Types of Disasters
You've heard the word "disaster," but what exactly does it mean? Your mom may have called your room a disaster ("clean it up!"), but a real disaster is serious.
There are natural disasters, like the 2011 earthquake and tsunami in Japan, and there are manmade disasters, such as the oil spill that affected the Gulf Coast of the United States in 2010.
Nature, including the weather, can cause big problems, such as a hurricane, earthquake, tornado, or tsunami a (big surge of water from the ocean).
People also can cause disasters, like when the oil spilled into the Gulf of Mexico, or when someone — on purpose or accidentally — starts a fire in the woods that becomes a forest fire.
You might wonder: What if that happened in my town? Depending on where a person lives, there's more risk of certain kinds of natural disasters. For instance, a tsunami only affects areas along coasts.
Wherever you live, it's good to be prepared for an emergency. You've probably already experienced something like this — maybe the power went out for a long time or there was a big snowstorm.
Families can take simple steps like having a battery-powered radio, flashlights, bottled water, and extra food on hand.
Knowing your family has a plan can help you feel more safe and secure. Grownups are in charge of these plans, but you can ask your parents if they have a plan and an emergency kit.
Some preparations are the same for everyone (flashlights, etc.) but other plans will be different depending on which kind of problem might affect your area. For instance, if you live where there are tornadoes sometimes, the plan means knowing to listen to the radio for tornado warnings and to go to the safest part of the house until it passes.
If your family wants to know more about being prepared, organizations like the American Red Cross can help.
You might feel upset about a disaster even if you're not directly affected and there's little chance of it ever happening in your town. It's important to remember that lots of people are looking out for you. In a bad storm or other problem, that would include parents, police officers, firefighters, doctors, nurses, and other people who are trained to handle emergencies. When a disaster happens, you'll see these people on the news helping people.
What You Can Do
Seeing these people being taken care of can make us feel a little better. But what else should you do if you're feeling worried, upset, or just curious?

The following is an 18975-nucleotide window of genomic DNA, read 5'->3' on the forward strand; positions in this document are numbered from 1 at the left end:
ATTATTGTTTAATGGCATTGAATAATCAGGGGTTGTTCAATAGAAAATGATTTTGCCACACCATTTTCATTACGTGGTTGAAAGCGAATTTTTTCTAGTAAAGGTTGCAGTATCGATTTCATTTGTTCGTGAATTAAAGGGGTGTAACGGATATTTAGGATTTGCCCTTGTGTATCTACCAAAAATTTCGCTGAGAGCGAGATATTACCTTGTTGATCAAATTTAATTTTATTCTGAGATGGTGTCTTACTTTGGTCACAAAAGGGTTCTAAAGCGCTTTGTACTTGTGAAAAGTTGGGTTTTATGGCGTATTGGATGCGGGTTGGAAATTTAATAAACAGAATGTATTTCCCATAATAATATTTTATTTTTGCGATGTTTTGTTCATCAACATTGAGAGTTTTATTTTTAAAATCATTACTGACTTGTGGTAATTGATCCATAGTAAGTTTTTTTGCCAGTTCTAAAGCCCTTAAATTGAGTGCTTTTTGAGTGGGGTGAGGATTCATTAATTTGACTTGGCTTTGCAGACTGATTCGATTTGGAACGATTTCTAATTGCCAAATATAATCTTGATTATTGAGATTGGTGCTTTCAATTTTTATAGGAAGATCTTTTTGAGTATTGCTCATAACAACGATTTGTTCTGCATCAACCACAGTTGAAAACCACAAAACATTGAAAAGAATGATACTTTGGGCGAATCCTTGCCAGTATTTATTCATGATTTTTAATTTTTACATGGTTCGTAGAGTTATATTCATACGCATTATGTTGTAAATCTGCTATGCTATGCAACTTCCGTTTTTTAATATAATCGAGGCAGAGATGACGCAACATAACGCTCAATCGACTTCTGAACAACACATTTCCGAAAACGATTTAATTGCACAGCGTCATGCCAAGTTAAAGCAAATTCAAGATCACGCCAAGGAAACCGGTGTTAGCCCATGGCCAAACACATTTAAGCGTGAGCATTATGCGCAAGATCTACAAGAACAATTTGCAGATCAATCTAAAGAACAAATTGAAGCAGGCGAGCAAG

Here are some suggestions:
Talk about your feelings.
It's good to be able to share what you're feeling with a parent or another trusted adult. It's OK to ask questions and wonder about why this happened. It's also OK to feel sad, even if you don't live in the affected area. Get a few extra hugs from your mom or dad, too.
It may sound funny, but drawing a picture or writing a poem can be helpful in sad times. Why? Because you get to express how you're feeling.
Limit Internet and TV.
It can be hard to avoid Internet and TV reports about what's happening. But too much of it isn't good for kids or grownups. Remind your mom and dad about this, too.
What can you do instead? Anything — go outside, read a book, make a craft.
You also might just count your blessings. That means taking a look around and noticing all the good stuff — sunshine, your family, your favorite song on the radio, your best friend, and your lovable pet.
It's a great idea to find a way to get involved. Not only will you help people who need food, clothes, and shelter, but you'll feel better because you're lending a hand.
You might raise money or gather supplies through your church, school, or by giving to a relief organization, such as:
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Know that healing will happen.
Now you know it's normal to feel sad about disasters, even if you're fine and live far away. You should also know that the sad feelings you have will get better over time.
And hard as it is to believe, even people who lost the most in a disaster will feel better someday. It will take a long time, but they will slowly heal thanks to the people who care for them.
Reviewed by: Mary L. Gavin, MD
Date reviewed: March 2011
Note: All information is for educational purposes only. For specific medical advice, diagnoses, and treatment, consult your doctor.
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